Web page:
I confess that I have often been driven by one or both of the false idols of ministry and community. I have strived to do great things for God, but so often this drive comes from feelings of inadequacies in my own heart. I have desired to see “authentic community” built up, but so often this is derived from a lack of community in my own life and a selfish idea of what “perfect community” looks like. When it comes down to it, I confess that I have acted in a way that suggests I can build Jesus’ church better than he can. And looking back, the times in which that sin was so apparent, things have failed, fallen apart. Those times when I have been desperate for Christ and sought intimacy with Him first and foremost (for the reward of Christ himself), He has worked through me to build his church and reveal his kingdom.

I don’t want to go another day in which I am not desperate for Jesus. When I — when we — become desperate for Christ and seek after him daily and relentlessly (paying close attention to what He is saying to us, and obeying those words), the ministry and community will fall into place. We were put on this earth not to do great things for God or form community, but to draw close to our Creator.

All too often, I miss this. Thanks, Kent, for allowing yourself to be God’s mouthpiece to a living room-full of young people who really, really needed to hear these words. Your plea for us to capture and live into the need for intimacy now — in our 20s — as opposed to 10, 15, 30 years down the road did not fall on deaf ears.

Father, make me desperate for you. I confess that my ways are not your ways, and I want to dial into your life, and thus your ways. May Christ be my one and only true Desire.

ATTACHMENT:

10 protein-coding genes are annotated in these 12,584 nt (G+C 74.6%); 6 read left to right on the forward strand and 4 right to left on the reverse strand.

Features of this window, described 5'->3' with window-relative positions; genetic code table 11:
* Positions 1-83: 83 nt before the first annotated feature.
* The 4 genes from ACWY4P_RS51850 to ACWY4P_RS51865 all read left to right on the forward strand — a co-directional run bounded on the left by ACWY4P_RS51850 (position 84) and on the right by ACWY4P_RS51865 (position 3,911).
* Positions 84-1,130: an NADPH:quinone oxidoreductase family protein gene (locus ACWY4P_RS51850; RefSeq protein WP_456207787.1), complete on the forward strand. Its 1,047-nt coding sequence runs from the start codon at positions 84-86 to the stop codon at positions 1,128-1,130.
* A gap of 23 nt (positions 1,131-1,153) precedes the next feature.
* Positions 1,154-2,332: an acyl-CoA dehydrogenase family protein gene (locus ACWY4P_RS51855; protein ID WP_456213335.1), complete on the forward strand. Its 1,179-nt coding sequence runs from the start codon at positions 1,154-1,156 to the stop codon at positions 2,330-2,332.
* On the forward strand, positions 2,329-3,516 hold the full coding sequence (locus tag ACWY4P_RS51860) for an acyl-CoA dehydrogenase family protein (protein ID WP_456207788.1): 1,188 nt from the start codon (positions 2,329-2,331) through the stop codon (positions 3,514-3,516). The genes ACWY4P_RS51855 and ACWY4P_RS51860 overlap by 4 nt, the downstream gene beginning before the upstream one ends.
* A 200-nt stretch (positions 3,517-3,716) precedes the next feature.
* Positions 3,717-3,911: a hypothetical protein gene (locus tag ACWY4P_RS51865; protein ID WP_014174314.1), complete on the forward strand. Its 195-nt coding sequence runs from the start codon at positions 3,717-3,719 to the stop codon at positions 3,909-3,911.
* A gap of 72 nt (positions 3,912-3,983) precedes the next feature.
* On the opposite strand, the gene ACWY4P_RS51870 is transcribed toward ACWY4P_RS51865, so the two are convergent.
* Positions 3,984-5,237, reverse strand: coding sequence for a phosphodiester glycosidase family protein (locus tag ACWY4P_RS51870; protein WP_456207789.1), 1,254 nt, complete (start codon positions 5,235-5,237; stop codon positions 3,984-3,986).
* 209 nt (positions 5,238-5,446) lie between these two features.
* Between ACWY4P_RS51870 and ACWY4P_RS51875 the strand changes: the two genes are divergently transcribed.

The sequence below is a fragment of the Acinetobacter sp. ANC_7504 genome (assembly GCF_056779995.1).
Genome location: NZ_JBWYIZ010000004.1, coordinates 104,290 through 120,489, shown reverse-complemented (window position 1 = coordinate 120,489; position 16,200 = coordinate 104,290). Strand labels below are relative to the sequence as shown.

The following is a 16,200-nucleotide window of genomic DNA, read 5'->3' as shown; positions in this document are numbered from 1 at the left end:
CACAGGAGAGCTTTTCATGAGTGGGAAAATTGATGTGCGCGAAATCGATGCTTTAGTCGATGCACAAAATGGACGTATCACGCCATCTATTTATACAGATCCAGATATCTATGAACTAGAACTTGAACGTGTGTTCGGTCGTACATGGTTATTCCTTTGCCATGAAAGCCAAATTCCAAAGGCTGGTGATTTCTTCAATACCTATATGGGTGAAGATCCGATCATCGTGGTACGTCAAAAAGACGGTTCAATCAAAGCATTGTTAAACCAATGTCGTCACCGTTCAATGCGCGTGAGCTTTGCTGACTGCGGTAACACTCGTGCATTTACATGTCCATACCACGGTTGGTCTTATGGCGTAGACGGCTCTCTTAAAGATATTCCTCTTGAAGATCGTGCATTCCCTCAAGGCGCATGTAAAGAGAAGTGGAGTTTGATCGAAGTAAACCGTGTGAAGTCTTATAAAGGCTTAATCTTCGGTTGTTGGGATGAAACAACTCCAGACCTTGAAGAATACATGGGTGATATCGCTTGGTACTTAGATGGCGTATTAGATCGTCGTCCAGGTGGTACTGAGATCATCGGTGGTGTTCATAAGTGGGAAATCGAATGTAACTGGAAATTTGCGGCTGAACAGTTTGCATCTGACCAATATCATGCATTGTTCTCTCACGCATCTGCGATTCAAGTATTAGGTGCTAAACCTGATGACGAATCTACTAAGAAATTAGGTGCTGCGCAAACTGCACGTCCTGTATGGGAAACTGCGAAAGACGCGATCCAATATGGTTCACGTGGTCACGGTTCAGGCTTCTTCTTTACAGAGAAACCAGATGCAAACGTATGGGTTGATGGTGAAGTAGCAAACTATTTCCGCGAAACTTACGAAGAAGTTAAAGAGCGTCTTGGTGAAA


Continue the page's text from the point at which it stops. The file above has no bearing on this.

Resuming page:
6 responses to this post.

  1. Posted by Pam on November 19, 2007 at 5:07 pm

    Wow, Steve, that was some good encouragement. Thanks for writing and bringing to mind those verses. I definitely get caught up in the specific “hows” of church and community instead of simply knowing my Jesus, and letting Him be the one to take care of all the details. Here I get overwhelmed so often, when really, He made it pretty easy for us… Love the Lord your God. Just love Him. That’s really all I want to do anyway. I’m so quick to forget that’s all He’s really asking of me.


  2. Posted by priest on November 19, 2007 at 9:45 pm

    gotta say I love that man. he’s spoken piercing words to me at much needed times. i, too, so often succumb to the two thirds of the triangle, without regard for the third corner. thanks for the post–I continually need to hear those things.


  3. This is awesome. I heard Kent at ACU in September at the New Church Cafe classes. I heard wisdom in his words there, and he probably said the same exact thing. I’d have to check my notes. But for some reason, I needed to hear (read) these words today. I often say, our faith community is not thriving simply because we are not closer to Jesus. So why don’t I tackle this problem?


  4. Posted by Lynn Holt on November 20, 2007 at 10:22 am

    I wish that I in my “fifties” had the passion that you do in your “twenties”. I’ve thought the same way for so many years, that it’s hard to break out of it. Praise God for you, Stephen!


  5. This is very interesting to read in the midst of two days of deep reflection on who I’ve been mistakenly trying to be in Christ (prompted by the book “The Emotionally Healthy Church”, for those interested). I have clearly been making an idol of both ministry and community – but especially the latter, as I try and fill this deep void by surrounding myself with other people in the hopes that they will meet a need I already know is only found through my relationship with God. And I wonder why I feel so frustrated in my efforts this year … thank you for sharing some truth!


  6. Stephen, you are an encouragement. I’m glad to have you and Chrissy in my life, even from Boston all the way to Texas.